1. Think I’ll go with Commie on this one. WhyNot’s giving me rainbow karaoke and I thought their first episode was pretty bad. I liked Hatsuyuki’s first episode better than WhyNot’s, but that’s not saying much.

  2. ““nonsense” rubs me the wrong way here. Reminds me of my priest when I was young.”

    Did your priest also rub you… the wrong way?

    (Sorry, I had to.)

  3. >> It’s not like you got a man or anything.

    I forget where in the episode that happens. Is the complaint that nobody talks like that (I’d disagree; I hear that phrasing all the time IRL), or that the specific character wouldn’t say it like that?

    • Early on. Hover over the image or click on it and you can see every image is timestamped.

      It’s not that no one uses “got” in sentences, but you wouldn’t say “You don’t got a boyfriend.”

          • So, and forgive me if I’m being ignorant due to cultural differences, what is the difference between this line and others where American diction drops the ‘ve/have part completely. I mean, is it all right to say “you got da funk”?

            • It’s more of a context-based thing than a cultural one. Shortened/lengthened lines can convey different meanings even if the words are technically saying the same thing. In this case, the phrasing wouldn’t really work. It’s sort of hard to explain, but temp_late nailed most of it in his previous post.

              Hmm… I probably didn’t explain that well. IRC might be better?

            • Too, it’s mainly about the rhythm of the speech.

              you got da funk

              is a perfect example as each word is exactly one syllable/sound. This is not an accident.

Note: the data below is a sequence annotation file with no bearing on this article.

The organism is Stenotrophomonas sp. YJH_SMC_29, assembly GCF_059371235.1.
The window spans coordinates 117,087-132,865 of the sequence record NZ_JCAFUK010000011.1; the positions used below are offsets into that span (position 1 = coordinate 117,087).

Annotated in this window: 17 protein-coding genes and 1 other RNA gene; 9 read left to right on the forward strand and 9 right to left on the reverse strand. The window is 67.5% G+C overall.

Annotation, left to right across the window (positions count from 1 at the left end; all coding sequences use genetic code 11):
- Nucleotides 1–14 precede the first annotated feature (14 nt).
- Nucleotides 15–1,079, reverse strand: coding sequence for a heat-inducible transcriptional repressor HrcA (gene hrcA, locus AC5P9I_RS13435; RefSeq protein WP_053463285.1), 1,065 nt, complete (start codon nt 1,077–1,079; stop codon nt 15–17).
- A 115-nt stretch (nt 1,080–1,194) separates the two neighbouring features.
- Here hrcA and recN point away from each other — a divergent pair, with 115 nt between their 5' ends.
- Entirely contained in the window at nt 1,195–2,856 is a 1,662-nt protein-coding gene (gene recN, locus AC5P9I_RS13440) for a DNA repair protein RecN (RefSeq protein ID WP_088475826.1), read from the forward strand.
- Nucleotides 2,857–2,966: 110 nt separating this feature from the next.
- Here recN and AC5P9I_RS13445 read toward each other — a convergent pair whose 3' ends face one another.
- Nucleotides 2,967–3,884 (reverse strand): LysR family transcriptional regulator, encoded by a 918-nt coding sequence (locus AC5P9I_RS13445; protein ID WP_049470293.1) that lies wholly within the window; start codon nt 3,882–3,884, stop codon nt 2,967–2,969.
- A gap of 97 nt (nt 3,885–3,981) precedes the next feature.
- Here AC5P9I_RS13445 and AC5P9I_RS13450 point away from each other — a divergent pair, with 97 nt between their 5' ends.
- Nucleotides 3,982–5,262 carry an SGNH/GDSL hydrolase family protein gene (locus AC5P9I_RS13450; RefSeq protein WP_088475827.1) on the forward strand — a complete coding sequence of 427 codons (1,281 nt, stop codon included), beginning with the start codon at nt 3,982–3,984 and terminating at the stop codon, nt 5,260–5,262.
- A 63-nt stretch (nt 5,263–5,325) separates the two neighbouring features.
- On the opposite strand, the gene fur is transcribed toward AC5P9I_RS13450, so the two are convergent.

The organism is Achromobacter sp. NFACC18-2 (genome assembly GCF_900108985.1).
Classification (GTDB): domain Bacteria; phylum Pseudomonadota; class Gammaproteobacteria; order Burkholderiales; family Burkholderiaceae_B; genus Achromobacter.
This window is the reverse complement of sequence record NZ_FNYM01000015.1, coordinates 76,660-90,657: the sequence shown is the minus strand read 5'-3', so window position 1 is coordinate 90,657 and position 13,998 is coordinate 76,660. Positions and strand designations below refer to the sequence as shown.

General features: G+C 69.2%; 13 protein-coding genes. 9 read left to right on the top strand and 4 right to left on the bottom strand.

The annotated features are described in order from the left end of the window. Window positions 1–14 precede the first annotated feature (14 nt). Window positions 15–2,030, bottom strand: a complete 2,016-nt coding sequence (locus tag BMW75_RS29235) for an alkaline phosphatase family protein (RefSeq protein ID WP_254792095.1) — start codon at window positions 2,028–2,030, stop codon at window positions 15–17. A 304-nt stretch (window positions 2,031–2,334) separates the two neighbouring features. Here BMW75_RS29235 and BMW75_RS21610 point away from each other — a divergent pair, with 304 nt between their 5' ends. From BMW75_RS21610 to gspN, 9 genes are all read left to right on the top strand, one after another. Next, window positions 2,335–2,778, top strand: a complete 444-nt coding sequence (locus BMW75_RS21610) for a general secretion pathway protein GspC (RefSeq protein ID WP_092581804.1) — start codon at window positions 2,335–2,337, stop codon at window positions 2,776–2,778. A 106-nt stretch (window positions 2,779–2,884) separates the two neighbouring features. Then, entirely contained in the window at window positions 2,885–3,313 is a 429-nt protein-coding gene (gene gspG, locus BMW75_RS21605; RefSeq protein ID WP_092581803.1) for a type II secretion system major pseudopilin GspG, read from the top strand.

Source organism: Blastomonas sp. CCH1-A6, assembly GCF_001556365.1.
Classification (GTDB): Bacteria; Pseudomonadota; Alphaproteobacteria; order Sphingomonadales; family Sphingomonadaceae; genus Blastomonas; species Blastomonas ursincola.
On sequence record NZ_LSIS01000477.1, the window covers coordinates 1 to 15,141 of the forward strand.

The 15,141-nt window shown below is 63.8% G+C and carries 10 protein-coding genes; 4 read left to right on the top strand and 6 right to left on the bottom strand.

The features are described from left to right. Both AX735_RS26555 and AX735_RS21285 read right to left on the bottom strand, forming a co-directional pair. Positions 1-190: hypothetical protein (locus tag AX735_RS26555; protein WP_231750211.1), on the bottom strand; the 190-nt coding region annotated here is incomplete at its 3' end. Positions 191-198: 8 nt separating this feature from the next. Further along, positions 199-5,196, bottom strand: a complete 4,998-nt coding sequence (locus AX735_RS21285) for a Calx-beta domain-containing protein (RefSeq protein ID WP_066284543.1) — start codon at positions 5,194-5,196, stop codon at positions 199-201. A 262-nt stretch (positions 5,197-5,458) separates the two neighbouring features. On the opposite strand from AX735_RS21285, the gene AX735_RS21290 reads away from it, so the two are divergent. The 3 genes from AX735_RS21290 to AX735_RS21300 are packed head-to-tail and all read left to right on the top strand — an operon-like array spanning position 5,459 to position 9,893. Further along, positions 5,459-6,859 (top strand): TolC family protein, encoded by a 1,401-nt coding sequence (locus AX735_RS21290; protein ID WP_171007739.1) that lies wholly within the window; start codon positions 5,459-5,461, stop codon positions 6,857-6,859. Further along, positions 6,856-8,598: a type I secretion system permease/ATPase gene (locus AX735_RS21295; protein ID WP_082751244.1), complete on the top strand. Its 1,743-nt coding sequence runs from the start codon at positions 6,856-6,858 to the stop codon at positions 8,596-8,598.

You don’t got a boyfriend

              is actually somewhat awkard because of the word boyfriend. A better colloquial expression would be –
              You don’t got a man, well because, a man does more then mend fences, don’t they…

      • Oh wtf I should’ve seen the timestamp. Thanks. I tend to keep mousing to a minimum on the nets. That said, the screenshots are also usually in chronological order…

        I do hear phrases like “You don’t got a boyfriend” frequently, at least in the South. Sounds fine to me in general, but maybe it’s just regional.

        • I mean, I suppose I could see a character talking like that if they were quite young and sassy, but while the character speaking does have a bit of sass to her tone, I’d feel uncomfortable including it in that situation.

          • I agree, after checking the episode and the character.

            “You’ve got” (or even “you have”) is the more common phrasing and would be what I would use. The “‘ve” gets reduced to inaudibility in some lazy conversational speech and may be dropped completely, but here dropping the “‘ve” may be subbing in dialect, probably inconsistent with the rest of the script.

  4. “It’s not like you have a man or anything.”

    I appreciate the attempt to use non-standard English to show natural speech, but it has to be something someone would actually say. As it is, the line does not fit.

    Actually, got conveys the sarcasm much better (believe it or not it’s because of the throaty sound of the hard ‘g’).